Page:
Since last fall, the issue of double brokering has gotten the attention of many more in the trucking world, as individual cases of theft and issues with FMCSA's registration system have reared their heads, among other things. Jason Decker of brokerage General Transportation and carrier ART Trucking, based in Van Buren, Arkansas, spoke to all of these issues himself in the final event of the Mid-America Trucking Show's educational series, calling double-brokering a veritable "cancer" in the spot market whose implications just ripple out into wider trucking, gathering momentum to a wave.
Crucially, Decker offered up an estimate of what the various scams -- the old fuel-advance scam, related broker and carrier impersonation/identity theft schemes, the same aimed at actual cargo theft, the rings of FMCSA-registered carriers and brokers with authority working together to double-broker freight just to skim various amounts out of the load -- had cost his business just in the past year: "half a million," he said, between the brokerage and trucking companies.
The National Association of Small Trucking Companies, leaning into the efforts that led the recent letter being written and delivered, marshaled a letter of support circulated among lawmakers in D.C. that included the signatures of more than 300 NASTC member companies, including many independent owner-operators. "Criminals are becoming more brazen" in the spot market, the NASTC letter of support noted, and "most cases go uninvestigated and unprosecuted. ... This crime spree will only continue to get worse until existing antifraud laws are effectively, consistently enforced."
It urged lawmaker support for the push for a task force, which ultimately was led by U.S. Sen. Mike Braun (Indiana) and Rep. Mike Bost (Illinois), both Republicans. Also offering their support as signatories were Sens. J.D. Vance (Ohio), Deb Fischer (Nebraska), Rick Scott (Florida) and John Thune (South Dakota), likewise House Reps. Chuck Edwards (North Carolina) and Lance Gooden (Texas), all Republicans.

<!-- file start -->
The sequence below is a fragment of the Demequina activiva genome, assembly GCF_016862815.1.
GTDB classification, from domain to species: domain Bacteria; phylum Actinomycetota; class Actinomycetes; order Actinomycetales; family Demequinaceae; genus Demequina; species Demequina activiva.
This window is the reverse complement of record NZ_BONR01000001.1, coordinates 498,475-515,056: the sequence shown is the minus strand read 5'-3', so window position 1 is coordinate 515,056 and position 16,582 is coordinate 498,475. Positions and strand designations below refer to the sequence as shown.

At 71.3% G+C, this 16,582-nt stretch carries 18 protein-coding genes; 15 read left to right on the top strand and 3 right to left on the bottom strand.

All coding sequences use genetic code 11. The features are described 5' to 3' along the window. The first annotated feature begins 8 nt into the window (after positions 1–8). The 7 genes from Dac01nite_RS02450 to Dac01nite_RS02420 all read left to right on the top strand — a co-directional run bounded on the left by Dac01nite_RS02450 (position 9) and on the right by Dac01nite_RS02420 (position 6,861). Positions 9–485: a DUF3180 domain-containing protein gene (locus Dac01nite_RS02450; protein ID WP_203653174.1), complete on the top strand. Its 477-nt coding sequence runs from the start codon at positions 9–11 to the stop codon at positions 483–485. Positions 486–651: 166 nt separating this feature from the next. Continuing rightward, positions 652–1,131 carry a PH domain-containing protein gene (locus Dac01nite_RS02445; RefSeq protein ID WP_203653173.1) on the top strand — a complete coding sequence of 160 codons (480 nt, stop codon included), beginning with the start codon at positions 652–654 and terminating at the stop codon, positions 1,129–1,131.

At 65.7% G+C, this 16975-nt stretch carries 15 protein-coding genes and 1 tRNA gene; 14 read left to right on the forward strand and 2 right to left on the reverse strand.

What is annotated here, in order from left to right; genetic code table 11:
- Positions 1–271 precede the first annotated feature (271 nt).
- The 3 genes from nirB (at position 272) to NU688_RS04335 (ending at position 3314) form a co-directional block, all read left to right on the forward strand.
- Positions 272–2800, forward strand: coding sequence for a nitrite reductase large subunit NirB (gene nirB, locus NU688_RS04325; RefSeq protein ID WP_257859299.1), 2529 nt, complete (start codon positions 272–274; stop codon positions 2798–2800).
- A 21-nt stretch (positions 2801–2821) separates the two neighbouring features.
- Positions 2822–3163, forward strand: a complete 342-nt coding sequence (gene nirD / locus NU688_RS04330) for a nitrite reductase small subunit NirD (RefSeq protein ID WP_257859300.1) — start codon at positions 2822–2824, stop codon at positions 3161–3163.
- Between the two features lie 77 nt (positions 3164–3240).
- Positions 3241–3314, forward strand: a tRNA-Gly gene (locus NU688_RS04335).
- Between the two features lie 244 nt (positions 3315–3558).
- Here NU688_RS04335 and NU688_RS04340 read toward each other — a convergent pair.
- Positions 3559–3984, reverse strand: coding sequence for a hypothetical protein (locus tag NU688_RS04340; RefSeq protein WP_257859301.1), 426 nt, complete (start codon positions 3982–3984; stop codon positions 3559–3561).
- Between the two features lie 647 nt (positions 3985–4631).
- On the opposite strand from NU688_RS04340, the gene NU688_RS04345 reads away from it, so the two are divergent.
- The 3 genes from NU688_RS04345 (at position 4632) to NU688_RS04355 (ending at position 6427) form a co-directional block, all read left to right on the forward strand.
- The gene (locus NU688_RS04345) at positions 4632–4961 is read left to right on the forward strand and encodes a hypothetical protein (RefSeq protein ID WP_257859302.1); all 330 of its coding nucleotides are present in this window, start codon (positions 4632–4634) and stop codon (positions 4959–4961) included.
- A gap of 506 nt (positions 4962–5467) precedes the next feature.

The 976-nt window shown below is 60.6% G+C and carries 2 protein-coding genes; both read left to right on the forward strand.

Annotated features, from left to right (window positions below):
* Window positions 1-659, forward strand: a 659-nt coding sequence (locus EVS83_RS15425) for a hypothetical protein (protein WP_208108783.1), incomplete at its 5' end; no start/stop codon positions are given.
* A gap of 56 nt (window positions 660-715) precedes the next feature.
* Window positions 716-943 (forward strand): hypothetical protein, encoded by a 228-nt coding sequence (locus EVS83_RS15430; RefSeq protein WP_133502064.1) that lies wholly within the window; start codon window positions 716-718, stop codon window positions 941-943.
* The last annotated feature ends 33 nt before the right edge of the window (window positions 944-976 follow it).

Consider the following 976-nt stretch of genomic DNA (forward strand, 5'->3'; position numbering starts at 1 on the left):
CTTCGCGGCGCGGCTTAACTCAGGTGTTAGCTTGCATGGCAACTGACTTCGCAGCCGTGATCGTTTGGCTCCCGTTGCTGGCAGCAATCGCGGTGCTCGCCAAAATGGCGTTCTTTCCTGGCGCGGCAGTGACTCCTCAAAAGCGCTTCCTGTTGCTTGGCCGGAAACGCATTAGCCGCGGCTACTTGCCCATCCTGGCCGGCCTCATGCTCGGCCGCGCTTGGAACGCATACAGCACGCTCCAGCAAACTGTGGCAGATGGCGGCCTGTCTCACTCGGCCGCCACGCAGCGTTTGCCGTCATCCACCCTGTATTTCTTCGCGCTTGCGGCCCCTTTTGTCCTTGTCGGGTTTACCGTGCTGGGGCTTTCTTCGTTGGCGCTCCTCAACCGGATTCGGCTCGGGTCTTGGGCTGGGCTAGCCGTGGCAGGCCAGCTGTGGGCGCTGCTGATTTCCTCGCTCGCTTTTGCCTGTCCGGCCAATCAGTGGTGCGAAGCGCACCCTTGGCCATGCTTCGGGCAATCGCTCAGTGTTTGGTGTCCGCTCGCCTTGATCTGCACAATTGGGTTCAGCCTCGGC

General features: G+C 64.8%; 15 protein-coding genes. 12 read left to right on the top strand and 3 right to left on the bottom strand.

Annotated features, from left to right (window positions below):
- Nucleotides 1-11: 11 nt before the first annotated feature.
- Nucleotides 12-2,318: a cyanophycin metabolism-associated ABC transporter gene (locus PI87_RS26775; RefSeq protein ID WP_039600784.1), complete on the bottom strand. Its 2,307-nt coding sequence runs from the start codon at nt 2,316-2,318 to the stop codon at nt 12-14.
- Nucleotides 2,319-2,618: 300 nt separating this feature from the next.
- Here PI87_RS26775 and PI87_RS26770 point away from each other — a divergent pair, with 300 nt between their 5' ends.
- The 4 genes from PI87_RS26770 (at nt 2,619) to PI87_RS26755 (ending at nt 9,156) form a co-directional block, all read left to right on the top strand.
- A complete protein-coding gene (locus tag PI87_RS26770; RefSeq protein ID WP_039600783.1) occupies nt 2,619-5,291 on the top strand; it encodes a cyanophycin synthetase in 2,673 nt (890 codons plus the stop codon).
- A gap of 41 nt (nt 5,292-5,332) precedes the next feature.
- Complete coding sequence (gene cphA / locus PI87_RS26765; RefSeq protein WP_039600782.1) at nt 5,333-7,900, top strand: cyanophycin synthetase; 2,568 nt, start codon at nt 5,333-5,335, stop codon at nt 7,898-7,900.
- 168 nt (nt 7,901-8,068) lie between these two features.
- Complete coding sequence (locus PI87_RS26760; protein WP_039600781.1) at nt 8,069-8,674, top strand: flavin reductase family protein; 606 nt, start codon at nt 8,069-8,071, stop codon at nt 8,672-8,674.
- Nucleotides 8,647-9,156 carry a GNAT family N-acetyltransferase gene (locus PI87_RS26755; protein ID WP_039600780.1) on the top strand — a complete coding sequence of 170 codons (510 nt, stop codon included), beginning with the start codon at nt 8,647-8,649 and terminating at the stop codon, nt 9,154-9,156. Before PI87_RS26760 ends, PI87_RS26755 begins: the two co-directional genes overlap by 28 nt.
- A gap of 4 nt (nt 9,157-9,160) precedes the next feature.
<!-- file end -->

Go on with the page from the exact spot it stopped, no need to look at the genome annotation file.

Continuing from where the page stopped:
Broker group the Transportation Intermediaries Association also signaled its support of the particular effort. TIA head Anne Reinke, while fully aware of the problem of double brokering and other fraud -- she told me back in March that it was the No. 1 issue TIA heard about from its members -- initially was a little reticent to get behind the idea of an OIG special task force.
Yet this morning she said that "the proponents of this effort persuaded us that it was worth a shot. Ultimately, TIA would prefer for the FMCSA to marshal its authority to prevent fraud." She noted the agency is working on ways to do that more effectively but that, as she understands it, "the timeline is long-term, as opposed to short-term. In the interim, perhaps a fraud task force could help address and arrest the fraud explosion brokers, carriers, and shippers are experiencing."
Among other trucking groups, CDL Drivers Unlimited cofounder Jim Heffernan said earlier this week that CDLDU was preparing an awareness campaign directed at lawmakers around double brokering and other fraud and its rapid acceleration "aided and abetted" by technology, he said. "Technology has moved ahead without checkmates" to prevent bad actors manipulating the market.
The Owner-Operator Independent Drivers Association, too, has urged more action on double brokering. In a March letter to FMCSA, the group spelled out the increasingly problematic nature of the issue, among others, and urged "more federal oversight ... to monitor these fraudulent entities, restrict their brokering authority, and eliminate increasing instances of double brokering."
Resources around the issue:
**More ways to vet brokers to combat fraud, double brokering
**Double brokering scams that can result in the theft of more than just money
**Fight double broker fraud: Prevention, elevating enforcement
**FMCSA/DOT getting serious about double brokering schemes?
**How can you tell you're working with a double broker?